Table of Contents

Monday, January 07, 2008

Reds Outfield Arms - Concerns about Griffey

John Walsh has released his annual report on outfielder arms. With the exception of the Fans' scouting report data, all of the fielding ratings that I've discussed on this blog of late look solely at the ability of outfielders to catch fly balls. That's typically the most important component of outfielding, but preventing baserunners from advancing via either "kills" or "holds" can also be an important factor in a fielder's performance, which is what makes Walsh's arm ratings so valuable.

Only three Reds actually made his cut-off and appeared in his article (I'm surprised Hamilton didn't, but...):
Dunn -4 runs
Freel +2 runs
Griffey -6.5 runs

Remember, part of these "arm" ratings is how fast an outfielder can get to a ball; someone can have a canon, but if they can't get to a ball fast enough, runners will take the extra base anyway. That's probably part of why Dunn and Griffey do so poorly.

How does this affect total value estimates of these players? Let's see:
PlayerOffense (RAR)
Fielding (RAA)
Throwing (RAA)
PosAdj (RAA)
Freel didn't play enough--or hit well enough--for his nice throwing rating to give him much of a bump. And Dunn's offense still carried his value, though his total fielding "performance," including position adjustment and throwing, cut his value by ~35%.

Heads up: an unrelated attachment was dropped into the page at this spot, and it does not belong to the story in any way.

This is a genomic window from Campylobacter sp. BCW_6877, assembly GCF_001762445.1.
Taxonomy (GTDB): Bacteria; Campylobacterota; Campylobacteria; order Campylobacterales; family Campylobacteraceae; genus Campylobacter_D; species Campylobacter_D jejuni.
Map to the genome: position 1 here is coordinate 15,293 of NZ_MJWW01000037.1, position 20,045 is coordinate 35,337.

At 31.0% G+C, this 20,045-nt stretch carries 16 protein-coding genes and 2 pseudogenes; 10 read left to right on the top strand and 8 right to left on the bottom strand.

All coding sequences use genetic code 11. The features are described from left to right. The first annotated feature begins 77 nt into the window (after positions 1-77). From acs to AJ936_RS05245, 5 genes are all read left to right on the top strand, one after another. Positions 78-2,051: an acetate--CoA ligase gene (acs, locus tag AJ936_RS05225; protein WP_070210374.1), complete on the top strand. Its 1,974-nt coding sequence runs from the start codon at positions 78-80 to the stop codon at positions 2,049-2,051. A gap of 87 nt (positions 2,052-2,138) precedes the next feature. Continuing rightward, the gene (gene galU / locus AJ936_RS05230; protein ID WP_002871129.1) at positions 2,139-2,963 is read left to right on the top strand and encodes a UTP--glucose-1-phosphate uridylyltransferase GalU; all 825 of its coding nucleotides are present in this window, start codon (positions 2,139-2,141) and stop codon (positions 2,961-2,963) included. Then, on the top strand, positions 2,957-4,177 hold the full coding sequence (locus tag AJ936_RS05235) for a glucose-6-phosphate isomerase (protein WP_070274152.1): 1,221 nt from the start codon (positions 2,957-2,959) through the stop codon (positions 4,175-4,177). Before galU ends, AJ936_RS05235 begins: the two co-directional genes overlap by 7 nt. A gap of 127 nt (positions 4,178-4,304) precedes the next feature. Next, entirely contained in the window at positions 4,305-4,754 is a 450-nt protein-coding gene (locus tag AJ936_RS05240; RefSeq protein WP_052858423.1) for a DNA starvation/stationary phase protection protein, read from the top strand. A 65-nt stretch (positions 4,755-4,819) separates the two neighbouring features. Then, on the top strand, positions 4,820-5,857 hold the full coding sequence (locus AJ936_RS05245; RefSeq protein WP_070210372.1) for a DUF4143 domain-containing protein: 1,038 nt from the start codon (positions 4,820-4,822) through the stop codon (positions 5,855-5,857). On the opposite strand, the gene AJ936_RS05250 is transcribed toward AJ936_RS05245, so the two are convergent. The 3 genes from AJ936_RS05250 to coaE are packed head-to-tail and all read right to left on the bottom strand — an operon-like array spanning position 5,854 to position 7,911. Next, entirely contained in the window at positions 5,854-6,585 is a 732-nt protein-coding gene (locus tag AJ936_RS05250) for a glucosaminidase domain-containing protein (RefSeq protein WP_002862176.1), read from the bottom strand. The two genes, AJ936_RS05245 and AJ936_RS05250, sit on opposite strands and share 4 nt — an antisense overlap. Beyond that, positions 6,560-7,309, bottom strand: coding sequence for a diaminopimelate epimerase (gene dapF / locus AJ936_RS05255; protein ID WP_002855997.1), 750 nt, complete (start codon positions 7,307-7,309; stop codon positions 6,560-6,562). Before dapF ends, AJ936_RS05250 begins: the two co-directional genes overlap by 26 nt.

Griffey, on the other hand, got hit really hard, and is now rated as essentially equivalent in 2007 value to Alex Gonzalez according to my numbers (see other Reds in this post). This is consistent with a value estimate by MGL earlier this offseason. He projected Griffey, after factoring in offense, fielding, throwing, baserunning (advancement, not just steals), and aging, to be at or below replacement level. I'm not willing to go that far--both my fielding and Walsh's throwing numbers are a bit more generous to Griffey than MGL's. But I am very concerned about how much value Griffey really is adding to the team out in right field at this point.